The computer 110 may operate in a networked environment using logical connections to one or more remote computers, such as a remote computer 180. The remote computer 180 may be a personal computer, a hand-held device, a server, a router, a network PC, a peer device or other common network node, and typically includes many or all of the elements described above relative to the computer 110. The logical connections depicted in
When used in a LAN networking environment, the computer 110 is connected to the LAN 171 through a network interface or adapter 170. When used in a WAN networking environment, the computer 110 typically includes a modem 172 or other means for establishing communications over the WAN 173, such as the Internet. The modem 172, which may be internal or external, may be connected to the system bus 121 via the user input interface 160, or other appropriate mechanism. In a networked environment, program modules depicted relative to the computer 110, or portions thereof, may be stored in the remote memory storage device. By way of example, and not limitation,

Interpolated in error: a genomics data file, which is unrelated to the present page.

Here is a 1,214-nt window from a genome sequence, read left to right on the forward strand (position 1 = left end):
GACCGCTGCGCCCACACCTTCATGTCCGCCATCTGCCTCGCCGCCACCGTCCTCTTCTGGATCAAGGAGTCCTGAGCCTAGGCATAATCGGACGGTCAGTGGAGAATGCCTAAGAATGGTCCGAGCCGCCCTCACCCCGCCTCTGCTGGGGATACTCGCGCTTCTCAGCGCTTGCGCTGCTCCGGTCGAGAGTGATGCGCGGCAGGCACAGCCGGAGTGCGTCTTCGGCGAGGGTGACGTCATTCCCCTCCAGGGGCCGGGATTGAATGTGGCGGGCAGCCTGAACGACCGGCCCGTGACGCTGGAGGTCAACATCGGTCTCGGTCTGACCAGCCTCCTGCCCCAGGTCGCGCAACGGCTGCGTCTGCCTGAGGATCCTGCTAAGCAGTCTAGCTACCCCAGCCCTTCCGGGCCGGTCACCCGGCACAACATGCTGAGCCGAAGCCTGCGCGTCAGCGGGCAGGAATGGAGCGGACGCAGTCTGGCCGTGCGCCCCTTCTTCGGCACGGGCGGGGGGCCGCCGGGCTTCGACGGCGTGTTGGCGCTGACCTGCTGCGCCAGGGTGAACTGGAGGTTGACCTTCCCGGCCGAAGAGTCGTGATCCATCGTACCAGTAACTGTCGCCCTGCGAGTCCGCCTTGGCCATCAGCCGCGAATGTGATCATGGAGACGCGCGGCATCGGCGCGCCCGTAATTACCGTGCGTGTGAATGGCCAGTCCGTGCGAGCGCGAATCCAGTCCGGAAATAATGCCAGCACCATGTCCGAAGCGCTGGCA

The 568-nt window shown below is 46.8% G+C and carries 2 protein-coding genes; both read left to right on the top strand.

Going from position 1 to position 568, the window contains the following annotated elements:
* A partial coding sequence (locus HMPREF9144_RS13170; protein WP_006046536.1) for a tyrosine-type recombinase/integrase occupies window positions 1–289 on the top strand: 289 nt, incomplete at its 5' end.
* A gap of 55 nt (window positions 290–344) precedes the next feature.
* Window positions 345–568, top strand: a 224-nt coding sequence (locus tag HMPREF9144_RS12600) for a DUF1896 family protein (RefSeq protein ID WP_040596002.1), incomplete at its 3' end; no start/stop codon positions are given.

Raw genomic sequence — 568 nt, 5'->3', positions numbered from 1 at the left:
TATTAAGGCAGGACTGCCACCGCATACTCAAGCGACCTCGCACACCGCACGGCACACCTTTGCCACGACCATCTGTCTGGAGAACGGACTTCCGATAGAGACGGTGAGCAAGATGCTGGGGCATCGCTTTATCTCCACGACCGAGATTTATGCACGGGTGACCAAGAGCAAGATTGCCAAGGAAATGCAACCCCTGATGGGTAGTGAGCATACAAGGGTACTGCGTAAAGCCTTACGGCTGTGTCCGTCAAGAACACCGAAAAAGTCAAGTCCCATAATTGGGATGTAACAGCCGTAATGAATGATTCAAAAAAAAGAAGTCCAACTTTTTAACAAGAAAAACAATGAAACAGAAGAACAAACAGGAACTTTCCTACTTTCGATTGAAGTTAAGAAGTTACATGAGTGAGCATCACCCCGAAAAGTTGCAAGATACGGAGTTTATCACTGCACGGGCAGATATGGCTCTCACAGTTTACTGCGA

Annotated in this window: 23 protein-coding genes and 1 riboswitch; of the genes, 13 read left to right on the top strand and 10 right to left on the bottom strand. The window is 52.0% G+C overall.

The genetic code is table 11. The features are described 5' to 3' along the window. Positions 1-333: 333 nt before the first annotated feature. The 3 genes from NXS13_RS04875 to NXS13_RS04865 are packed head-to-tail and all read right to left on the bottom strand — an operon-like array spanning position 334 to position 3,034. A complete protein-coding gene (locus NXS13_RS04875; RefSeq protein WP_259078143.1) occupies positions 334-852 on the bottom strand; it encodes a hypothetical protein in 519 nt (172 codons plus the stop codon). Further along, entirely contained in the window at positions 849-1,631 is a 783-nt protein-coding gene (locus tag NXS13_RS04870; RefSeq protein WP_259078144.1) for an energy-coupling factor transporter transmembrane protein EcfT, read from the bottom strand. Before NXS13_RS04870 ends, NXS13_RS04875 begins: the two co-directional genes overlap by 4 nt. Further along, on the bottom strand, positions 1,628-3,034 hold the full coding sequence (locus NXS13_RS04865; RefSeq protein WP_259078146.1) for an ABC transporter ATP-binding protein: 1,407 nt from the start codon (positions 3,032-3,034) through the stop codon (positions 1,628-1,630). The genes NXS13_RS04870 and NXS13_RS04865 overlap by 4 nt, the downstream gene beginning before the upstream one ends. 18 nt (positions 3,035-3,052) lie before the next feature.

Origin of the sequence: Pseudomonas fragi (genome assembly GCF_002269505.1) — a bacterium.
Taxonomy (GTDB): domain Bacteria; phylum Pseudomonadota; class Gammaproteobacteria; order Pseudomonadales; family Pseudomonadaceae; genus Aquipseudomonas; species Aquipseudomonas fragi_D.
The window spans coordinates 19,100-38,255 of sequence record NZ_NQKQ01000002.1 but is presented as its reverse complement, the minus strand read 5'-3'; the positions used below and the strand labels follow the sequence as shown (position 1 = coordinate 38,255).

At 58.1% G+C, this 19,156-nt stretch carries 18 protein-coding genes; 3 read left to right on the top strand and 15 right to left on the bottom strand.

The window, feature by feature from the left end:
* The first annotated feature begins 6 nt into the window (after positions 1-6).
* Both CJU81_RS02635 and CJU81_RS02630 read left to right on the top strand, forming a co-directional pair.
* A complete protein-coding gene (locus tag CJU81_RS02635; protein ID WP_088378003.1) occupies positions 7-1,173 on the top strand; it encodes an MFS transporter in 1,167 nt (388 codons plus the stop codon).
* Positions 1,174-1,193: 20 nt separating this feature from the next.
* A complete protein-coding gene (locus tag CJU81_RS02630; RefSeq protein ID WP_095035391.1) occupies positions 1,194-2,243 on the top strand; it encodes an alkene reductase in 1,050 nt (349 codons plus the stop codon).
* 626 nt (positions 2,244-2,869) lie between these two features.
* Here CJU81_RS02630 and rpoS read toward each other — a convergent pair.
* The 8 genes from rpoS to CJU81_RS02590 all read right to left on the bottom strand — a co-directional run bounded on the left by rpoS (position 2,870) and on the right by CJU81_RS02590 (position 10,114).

Cdf metadata tables, in accordance with an embodiment of the present invention, are pre-populated as part of the cdf database setup and are generally not used to store customer data. The metadata tables contain definition criteria for the migration process, such as the size of test batches (numbers of entities or data to be migrated as a test) and whether an entity or attribute should be migrated. The cdf migration tool, preferably a program operating in accordance with an embodiment of the present invention, uses these tables to control the migration process. The database can also include stored procedures for cleansing data and controlling the data migration process.